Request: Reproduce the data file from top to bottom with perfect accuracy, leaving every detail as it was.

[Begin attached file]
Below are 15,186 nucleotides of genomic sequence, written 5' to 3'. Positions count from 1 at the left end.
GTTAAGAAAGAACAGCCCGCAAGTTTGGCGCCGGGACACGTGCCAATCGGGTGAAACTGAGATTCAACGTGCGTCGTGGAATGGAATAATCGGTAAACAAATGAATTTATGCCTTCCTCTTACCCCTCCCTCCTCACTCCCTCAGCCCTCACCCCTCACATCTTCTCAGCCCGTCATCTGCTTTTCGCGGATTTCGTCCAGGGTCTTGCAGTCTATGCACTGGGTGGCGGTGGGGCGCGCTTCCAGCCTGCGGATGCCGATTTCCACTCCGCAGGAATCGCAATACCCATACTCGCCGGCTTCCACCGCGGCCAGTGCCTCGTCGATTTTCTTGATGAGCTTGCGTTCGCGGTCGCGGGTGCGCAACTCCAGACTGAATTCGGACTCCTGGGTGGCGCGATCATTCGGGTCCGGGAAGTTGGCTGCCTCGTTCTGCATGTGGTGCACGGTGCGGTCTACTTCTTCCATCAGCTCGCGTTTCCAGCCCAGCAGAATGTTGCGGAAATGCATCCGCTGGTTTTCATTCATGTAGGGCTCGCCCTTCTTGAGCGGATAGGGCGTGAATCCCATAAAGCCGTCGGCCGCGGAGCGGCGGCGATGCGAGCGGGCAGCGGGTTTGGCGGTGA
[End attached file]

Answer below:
Below are 15,186 nucleotides of genomic sequence, written 5' to 3'. Positions count from 1 at the left end.
GTTAAGAAAGAACAGCCCGCAAGTTTGGCGCCGGGACACGTGCCAATCGGGTGAAACTGAGATTCAACGTGCGTCGTGGAATGGAATAATCGGTAAACAAATGAATTTATGCCTTCCTCTTACCCCTCCCTCCTCACTCCCTCAGCCCTCACCCCTCACATCTTCTCAGCCCGTCATCTGCTTTTCGCGGATTTCGTCCAGGGTCTTGCAGTCTATGCACTGGGTGGCGGTGGGGCGCGCTTCCAGCCTGCGGATGCCGATTTCCACTCCGCAGGAATCGCAATACCCATACTCGCCGGCTTCCACCGCGGCCAGTGCCTCGTCGATTTTCTTGATGAGCTTGCGTTCGCGGTCGCGGGTGCGCAACTCCAGACTGAATTCGGACTCCTGGGTGGCGCGATCATTCGGGTCCGGGAAGTTGGCTGCCTCGTTCTGCATGTGGTGCACGGTGCGGTCTACTTCTTCCATCAGCTCGCGTTTCCAGCCCAGCAGAATGTTGCGGAAATGCATCCGCTGGTTTTCATTCATGTAGGGCTCGCCCTTCTTGAGCGGATAGGGCGTGAATCCCATAAAGCCGTCGGCCGCGGAGCGGCGGCGATGCGAGCGGGCAGCGGGTTTGGCGGTGA